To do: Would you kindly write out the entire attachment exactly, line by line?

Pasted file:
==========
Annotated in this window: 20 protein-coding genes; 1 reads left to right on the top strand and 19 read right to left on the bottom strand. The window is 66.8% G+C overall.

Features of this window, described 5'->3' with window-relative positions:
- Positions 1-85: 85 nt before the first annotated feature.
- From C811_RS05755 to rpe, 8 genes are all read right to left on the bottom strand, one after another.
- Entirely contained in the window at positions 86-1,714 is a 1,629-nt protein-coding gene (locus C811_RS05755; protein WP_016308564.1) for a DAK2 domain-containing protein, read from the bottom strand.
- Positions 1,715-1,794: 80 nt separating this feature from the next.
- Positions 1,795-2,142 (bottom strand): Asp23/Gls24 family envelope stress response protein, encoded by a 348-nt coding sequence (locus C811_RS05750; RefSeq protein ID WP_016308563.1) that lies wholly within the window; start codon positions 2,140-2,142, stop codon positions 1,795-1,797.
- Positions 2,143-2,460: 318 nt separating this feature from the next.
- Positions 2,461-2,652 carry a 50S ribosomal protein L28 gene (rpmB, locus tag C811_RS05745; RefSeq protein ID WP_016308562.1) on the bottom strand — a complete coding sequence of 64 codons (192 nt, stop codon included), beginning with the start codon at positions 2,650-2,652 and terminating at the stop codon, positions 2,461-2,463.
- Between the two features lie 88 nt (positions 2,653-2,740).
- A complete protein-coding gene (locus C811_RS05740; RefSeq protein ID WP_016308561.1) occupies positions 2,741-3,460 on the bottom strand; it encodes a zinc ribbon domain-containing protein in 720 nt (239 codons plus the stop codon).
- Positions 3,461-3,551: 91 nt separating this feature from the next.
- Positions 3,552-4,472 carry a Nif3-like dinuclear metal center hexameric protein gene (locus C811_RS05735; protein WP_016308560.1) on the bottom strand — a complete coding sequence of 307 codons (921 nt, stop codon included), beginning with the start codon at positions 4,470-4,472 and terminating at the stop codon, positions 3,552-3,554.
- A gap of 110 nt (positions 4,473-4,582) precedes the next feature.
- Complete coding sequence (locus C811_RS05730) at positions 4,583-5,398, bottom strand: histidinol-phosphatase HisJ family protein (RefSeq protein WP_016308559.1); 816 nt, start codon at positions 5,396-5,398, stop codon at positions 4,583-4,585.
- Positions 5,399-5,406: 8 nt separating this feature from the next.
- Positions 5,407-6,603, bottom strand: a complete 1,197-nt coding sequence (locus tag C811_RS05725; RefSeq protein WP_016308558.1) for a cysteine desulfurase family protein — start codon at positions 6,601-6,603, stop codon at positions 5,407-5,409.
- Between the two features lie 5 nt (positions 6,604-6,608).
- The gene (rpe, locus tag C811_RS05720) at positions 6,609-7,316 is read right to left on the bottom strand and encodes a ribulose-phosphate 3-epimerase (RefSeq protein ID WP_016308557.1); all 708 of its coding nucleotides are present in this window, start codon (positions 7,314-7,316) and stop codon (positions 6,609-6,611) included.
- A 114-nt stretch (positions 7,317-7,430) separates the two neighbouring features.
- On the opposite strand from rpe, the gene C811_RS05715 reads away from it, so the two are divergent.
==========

Annotated in this window: 20 protein-coding genes; 1 reads left to right on the top strand and 19 read right to left on the bottom strand. The window is 66.8% G+C overall.

Features of this window, described 5'->3' with window-relative positions:
- Positions 1-85: 85 nt before the first annotated feature.
- From C811_RS05755 to rpe, 8 genes are all read right to left on the bottom strand, one after another.
- Entirely contained in the window at positions 86-1,714 is a 1,629-nt protein-coding gene (locus C811_RS05755; protein WP_016308564.1) for a DAK2 domain-containing protein, read from the bottom strand.
- Positions 1,715-1,794: 80 nt separating this feature from the next.
- Positions 1,795-2,142 (bottom strand): Asp23/Gls24 family envelope stress response protein, encoded by a 348-nt coding sequence (locus C811_RS05750; RefSeq protein ID WP_016308563.1) that lies wholly within the window; start codon positions 2,140-2,142, stop codon positions 1,795-1,797.
- Positions 2,143-2,460: 318 nt separating this feature from the next.
- Positions 2,461-2,652 carry a 50S ribosomal protein L28 gene (rpmB, locus tag C811_RS05745; RefSeq protein ID WP_016308562.1) on the bottom strand — a complete coding sequence of 64 codons (192 nt, stop codon included), beginning with the start codon at positions 2,650-2,652 and terminating at the stop codon, positions 2,461-2,463.
- Between the two features lie 88 nt (positions 2,653-2,740).
- A complete protein-coding gene (locus C811_RS05740; RefSeq protein ID WP_016308561.1) occupies positions 2,741-3,460 on the bottom strand; it encodes a zinc ribbon domain-containing protein in 720 nt (239 codons plus the stop codon).
- Positions 3,461-3,551: 91 nt separating this feature from the next.
- Positions 3,552-4,472 carry a Nif3-like dinuclear metal center hexameric protein gene (locus C811_RS05735; protein WP_016308560.1) on the bottom strand — a complete coding sequence of 307 codons (921 nt, stop codon included), beginning with the start codon at positions 4,470-4,472 and terminating at the stop codon, positions 3,552-3,554.
- A gap of 110 nt (positions 4,473-4,582) precedes the next feature.
- Complete coding sequence (locus C811_RS05730) at positions 4,583-5,398, bottom strand: histidinol-phosphatase HisJ family protein (RefSeq protein WP_016308559.1); 816 nt, start codon at positions 5,396-5,398, stop codon at positions 4,583-4,585.
- Positions 5,399-5,406: 8 nt separating this feature from the next.
- Positions 5,407-6,603, bottom strand: a complete 1,197-nt coding sequence (locus tag C811_RS05725; RefSeq protein WP_016308558.1) for a cysteine desulfurase family protein — start codon at positions 6,601-6,603, stop codon at positions 5,407-5,409.
- Between the two features lie 5 nt (positions 6,604-6,608).
- The gene (rpe, locus tag C811_RS05720) at positions 6,609-7,316 is read right to left on the bottom strand and encodes a ribulose-phosphate 3-epimerase (RefSeq protein ID WP_016308557.1); all 708 of its coding nucleotides are present in this window, start codon (positions 7,314-7,316) and stop codon (positions 6,609-6,611) included.
- A 114-nt stretch (positions 7,317-7,430) separates the two neighbouring features.
- On the opposite strand from rpe, the gene C811_RS05715 reads away from it, so the two are divergent.